Arxiv Dives

ArXiv Dives:💃 Samba: Simple Hybrid State Space Models for Efficient Unlimited Context Language Modeling

Mathias
Jun 26, 2024

Modeling sequences with infinite context length is one of the dreams of Large Language models. Some LLMs such as Transformers suffer from quadratic computational complexity, making the infinite context length problem computationally infeasible. While other models such as linear recurrent neural networks are great for speed, but lack the ability to remember details far back in it’s context.

Samba fixes these issues by combining Mamba layers with Sliding Window Attention (SWA) and Multilayer Perceptions (MLP) to create a model with hybrid of techniques.

Each one of these layers are like legos or building blocks. If you understand the motivation behind each layer, you can start stacking them and combining them in interesting ways to gain performance in terms of both accuracy and throughput. They scale SAMBA up to 3.8B parameters trained on 3.2Trillion Tokens, showing that SAMBA outperforms state of the art models based on pure attention or state spaces. SAMBA has 3.73x higher throughput than transformers and can recall up to 256K tokens with perfect memory recall, while maintaining perplexity up to 1M content length.

Breaking Down the Building Blocks

The hybrid model consists of three main layers:

  • Mamba Style State Spaces - great for speed, and modeling recurrent sequences
  • Sliding Window Attention - precise retrieval of memory
  • Multi-Layer Perceptions - factual knowledge

They compare 4 different configurations:

Mamba Layers

We will not dive too deep into the math here since we did in a previous dive.

https://www.oxen.ai/blog/mamba-linear-time-sequence-modeling-with-selective-state-spaces-arxiv-dives

You can think of it as an efficient recurrent network that scans one token at a time, selectively updating it’s hidden state space.

Mamba layers are heavily inspired by GRU (Gated Recurrent Units) with some optimizations to make them very fast. They are from a family of architectures called State Space Models (SSMs).

The problem with pure mamba layers is you have to cram all that information into the hidden state and selectively decide what to keep or discard.

Sliding Window Attention

They add SWA to help process longer range dependencies that get lost in the hidden state.

If you remember from our Mistral Dive SWA looks like this:

https://www.oxen.ai/blog/arxiv-dive-how-to-mistral-7b-works

For example in the diagram above, if the window size was 3 and the sentence was "The cat sat on the mat and watched the dog."

  • first layer sees “the cat sat”
  • second layer sees “on the mat”
  • third layer sees “and watched the”
  • …. etc

Tokens outside the sliding window can still influence the next word prediction. In each layer the information can move forward by W tokens, so if you have k layers, information can move forward by k*W.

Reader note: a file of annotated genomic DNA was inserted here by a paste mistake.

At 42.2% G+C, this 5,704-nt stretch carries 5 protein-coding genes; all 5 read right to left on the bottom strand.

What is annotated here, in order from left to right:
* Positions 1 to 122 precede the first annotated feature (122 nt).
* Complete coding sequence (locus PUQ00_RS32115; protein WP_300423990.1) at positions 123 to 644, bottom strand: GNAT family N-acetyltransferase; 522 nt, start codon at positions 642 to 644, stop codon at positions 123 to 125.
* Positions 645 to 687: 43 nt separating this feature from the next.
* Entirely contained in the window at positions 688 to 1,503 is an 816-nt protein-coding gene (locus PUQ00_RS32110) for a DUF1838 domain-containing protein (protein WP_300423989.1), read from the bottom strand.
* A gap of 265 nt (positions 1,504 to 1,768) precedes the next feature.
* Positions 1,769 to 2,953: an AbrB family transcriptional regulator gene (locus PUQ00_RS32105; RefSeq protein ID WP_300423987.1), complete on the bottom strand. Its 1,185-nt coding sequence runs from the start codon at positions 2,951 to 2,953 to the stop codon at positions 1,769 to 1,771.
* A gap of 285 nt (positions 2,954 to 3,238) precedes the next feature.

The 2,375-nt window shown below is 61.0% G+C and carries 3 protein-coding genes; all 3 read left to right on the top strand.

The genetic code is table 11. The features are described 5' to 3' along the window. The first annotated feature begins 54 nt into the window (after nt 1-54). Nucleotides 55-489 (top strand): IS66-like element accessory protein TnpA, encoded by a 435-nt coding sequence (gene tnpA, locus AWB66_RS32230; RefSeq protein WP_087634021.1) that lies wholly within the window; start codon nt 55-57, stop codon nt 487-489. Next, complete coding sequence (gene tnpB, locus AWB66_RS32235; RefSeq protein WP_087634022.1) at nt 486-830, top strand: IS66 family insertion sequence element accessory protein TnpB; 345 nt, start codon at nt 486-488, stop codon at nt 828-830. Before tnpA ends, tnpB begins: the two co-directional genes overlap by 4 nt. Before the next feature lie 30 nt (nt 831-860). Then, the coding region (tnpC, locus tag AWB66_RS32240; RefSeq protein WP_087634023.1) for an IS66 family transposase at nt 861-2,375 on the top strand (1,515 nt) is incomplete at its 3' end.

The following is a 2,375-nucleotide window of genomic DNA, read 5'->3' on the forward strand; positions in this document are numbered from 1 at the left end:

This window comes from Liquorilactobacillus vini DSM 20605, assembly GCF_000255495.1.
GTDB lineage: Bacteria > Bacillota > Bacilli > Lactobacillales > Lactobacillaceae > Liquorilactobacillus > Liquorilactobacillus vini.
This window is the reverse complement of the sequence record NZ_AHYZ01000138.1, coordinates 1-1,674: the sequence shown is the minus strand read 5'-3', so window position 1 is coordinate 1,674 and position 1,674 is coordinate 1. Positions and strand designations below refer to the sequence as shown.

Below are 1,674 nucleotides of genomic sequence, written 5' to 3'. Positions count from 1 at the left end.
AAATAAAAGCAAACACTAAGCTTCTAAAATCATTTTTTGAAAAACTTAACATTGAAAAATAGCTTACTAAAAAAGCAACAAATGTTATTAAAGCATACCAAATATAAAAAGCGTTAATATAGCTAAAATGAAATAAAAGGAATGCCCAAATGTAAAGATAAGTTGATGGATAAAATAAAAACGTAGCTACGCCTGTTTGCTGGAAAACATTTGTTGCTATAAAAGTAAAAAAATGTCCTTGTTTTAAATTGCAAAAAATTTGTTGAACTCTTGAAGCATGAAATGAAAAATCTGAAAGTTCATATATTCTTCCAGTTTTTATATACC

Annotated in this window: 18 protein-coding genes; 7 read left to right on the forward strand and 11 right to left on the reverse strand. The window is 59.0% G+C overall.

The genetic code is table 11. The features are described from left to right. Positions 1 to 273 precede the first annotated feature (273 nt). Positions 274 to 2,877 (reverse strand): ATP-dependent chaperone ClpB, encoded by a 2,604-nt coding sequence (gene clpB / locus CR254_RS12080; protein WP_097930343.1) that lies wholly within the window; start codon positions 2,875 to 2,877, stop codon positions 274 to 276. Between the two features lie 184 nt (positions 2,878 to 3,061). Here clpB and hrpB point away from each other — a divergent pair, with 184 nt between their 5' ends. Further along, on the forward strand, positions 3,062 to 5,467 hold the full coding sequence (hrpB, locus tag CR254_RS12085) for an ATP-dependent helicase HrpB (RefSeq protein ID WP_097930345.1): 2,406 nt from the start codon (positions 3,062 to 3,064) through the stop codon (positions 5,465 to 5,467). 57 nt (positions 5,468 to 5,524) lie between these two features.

W=3

K=12

Each token could attend in theory to 36 previous tokens. This technique helps alleviate some of the quadratic nature of vanilla attention.

In SAMBA they use a window size of 2048 + RoPE for relative position encodings within the sliding window.

Mamba captures low-rank information about the sequences through recurrent compression. This leaves the attention layers in SAMBA to theoretically only need to focus on information retrieval.

Multi-Layer Perceptions

They use MLPs with SwiGLU activations for all the models in this paper. They argue that these are architecture’s primary mechanism for non-linear transformation and recall of factual knowledge.

Experiments

They train 4 models with different parameter sizes.

421M

1.3B

1.7B

3.8B

They also train a baseline Mamba, Llama-3 and Mistral to compare against.

Let’s take a second to look at the results 👀

SAMBA 3.8B out performs Llama-3 8B on many tasks.

Training dataset of the same dataset used by Phi3 with 3.2T tokens.

They also did a smaller training run on 230B tokens of the Phi2 Dataset for more apples to apples comparisons 🍎. The chart above they did not normalize for the number of training tokens.

Exploring Attention vs Linear Recurrence

There are other forms of linear recurrence that they benchmark against.

  • Llama-2-SWA
  • Sliding RetNet (Multi-Scale Retention Layers)
  • Sliding GLA (Gated Linear Attention)

You can see that SAMBA is competitive in training speed, while winning on perplexity at context lengths of 4096, 8192, 16384.

SAMBA has stable throughput compared to models with attention. You’ll notice Mistral has higher throughput, but that’s because it just uses SWA.

That being said, SAMBA outperforms Mistral on Passkey Retrieval up to 256k context length.

Passkey retrieval is a task that requires a language model to retrieve a five-digit random number (passkey) in a long meaningless text sequence.

Conclusion

The combination of building blocks within SAMBA give it a nice balance of throughput vs context length vs language modeling. It outperforms both pure attention-based and SSM-based models on a wide variety of benchmarks. It’s super promising for long context retrieval tasks, and I’m excited to see where the researchers take it next!